It is certain that 99.9 percent of pre-exodus Israelites were born and lived most of their lives in Egypt/Africa. And after 430 years of living in the African climate and intermixing with Egyptians, any physical variance would be genetically eliminated.
While living in Egypt, they acknowledged their ethnic heritage as Israelites, though they were Egyptian nationals. The historical home of Israel is the Motherland; i.e., Africa
Charles Coper in, Black Biblical Studies list several categories of evidence that testify to a Black presence in Egypt during Biblical times. The evidence includes: “archaeological data, consisting of Egyptian-Cushite written records, paintings, sculptures, and skeletal remains; modern historical works; critical biblical scholarly works; personal names, and adjectives; opinions of modern travelers, archaeologists and anthropologists; ancient Greek-Roman legends and historical writings; works of early Christian commentators; and ancient Jewish writings, including the Bible, Babylonian Talmud, Midrashim, and legends.”
The evidence gathered from the above sources concludes; “according to American sociologist definitions of Negro; the ancient Egyptians were Negroes. According to modern anthropological and ethnological definitions the ancient Egyptian population included a large percentage of so-called Negroes, possibly 25% as an average across the long period of time that was Egyptian history.”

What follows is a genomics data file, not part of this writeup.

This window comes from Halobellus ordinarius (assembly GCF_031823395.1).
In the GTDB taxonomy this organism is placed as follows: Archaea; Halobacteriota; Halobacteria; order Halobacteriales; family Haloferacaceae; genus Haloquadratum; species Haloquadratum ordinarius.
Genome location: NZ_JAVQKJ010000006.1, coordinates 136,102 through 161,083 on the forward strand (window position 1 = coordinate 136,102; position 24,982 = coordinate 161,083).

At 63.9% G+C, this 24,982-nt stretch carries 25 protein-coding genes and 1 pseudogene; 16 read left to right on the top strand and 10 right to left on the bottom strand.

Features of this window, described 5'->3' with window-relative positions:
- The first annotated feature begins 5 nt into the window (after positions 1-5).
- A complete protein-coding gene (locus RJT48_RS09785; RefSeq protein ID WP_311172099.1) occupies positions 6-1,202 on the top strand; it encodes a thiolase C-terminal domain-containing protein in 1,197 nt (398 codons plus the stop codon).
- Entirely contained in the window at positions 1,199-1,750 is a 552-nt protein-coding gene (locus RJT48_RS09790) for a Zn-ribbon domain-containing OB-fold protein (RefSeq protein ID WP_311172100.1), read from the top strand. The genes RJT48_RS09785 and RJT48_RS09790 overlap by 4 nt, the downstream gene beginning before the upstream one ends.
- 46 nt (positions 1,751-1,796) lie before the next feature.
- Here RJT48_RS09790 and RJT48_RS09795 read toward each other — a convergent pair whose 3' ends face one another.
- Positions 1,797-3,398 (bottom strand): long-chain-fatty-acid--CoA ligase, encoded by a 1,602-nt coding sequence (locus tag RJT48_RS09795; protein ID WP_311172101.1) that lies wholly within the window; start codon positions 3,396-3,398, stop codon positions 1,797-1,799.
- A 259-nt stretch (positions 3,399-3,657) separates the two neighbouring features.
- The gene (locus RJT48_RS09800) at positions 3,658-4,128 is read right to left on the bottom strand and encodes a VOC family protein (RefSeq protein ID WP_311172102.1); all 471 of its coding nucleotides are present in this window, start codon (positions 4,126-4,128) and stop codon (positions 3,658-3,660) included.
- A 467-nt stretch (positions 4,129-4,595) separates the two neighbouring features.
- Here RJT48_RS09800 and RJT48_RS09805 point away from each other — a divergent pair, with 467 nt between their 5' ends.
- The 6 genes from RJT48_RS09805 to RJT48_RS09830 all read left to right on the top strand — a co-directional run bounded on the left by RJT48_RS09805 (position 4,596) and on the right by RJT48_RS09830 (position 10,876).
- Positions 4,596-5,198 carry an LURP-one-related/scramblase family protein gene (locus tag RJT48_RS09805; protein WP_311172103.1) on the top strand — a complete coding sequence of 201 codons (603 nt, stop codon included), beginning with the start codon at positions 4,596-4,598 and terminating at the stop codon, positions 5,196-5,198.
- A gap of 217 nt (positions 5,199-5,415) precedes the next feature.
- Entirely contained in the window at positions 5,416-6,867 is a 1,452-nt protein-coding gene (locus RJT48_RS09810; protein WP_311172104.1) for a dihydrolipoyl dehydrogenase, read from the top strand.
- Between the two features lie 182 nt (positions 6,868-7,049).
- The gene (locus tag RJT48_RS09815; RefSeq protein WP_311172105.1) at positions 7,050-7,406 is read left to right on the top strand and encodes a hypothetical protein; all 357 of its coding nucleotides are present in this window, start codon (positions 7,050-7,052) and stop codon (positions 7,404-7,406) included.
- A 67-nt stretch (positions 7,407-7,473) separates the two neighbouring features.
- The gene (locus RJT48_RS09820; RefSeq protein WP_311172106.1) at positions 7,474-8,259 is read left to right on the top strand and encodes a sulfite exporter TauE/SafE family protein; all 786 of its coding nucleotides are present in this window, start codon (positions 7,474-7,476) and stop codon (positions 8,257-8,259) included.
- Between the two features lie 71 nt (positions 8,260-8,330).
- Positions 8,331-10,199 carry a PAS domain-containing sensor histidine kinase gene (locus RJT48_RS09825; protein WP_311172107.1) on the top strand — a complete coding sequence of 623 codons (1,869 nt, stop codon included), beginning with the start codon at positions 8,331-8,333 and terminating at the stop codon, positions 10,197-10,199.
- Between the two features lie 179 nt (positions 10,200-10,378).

Exodus 2:5 says, “And the daughter of Pharaoh came down to wash herself at the river; and her maidens walked along by the river’s side; and when the saw the ark among the flags, she sent her maid to fetch it.”
“And when she had opened it, she saw the child: and, behold, the babe wept. And she had compassion on him, and said, This is one to the Hebrew children.”
Exodus 2:10 says, “And the child grew, and she brought him unto Pharaoh’s daughter, and he became her son. And she called his name Moses: and she said, Because I drew him out of the water.”
Moses was a Black child. This becomes evident when Moses grew up, and escaped from Egypt to Midian where the daughters of Reuel, on the basis of his appearance, mistakenly identifies him to be an Egyptian.
Exodus 2:19 says, “ And they said, An Egyptian delivered us from the hand of the shepherds, and he also drew enough water for us and watered the flock.”
Moses became a member of that Midian family. Reuel, the father of the ladies Moses met at the lake invited him into their home and gave him one of his daughters to marry.
And in Exodus 2:21, “Moses was content to live with the man, and he gave Zipporah his daughter to Moses and she bore him a son.”
Numbers 12:1 says, Miriam and Aron began to talk against Moses because of his Cushite wife, for he had married a Cushite.”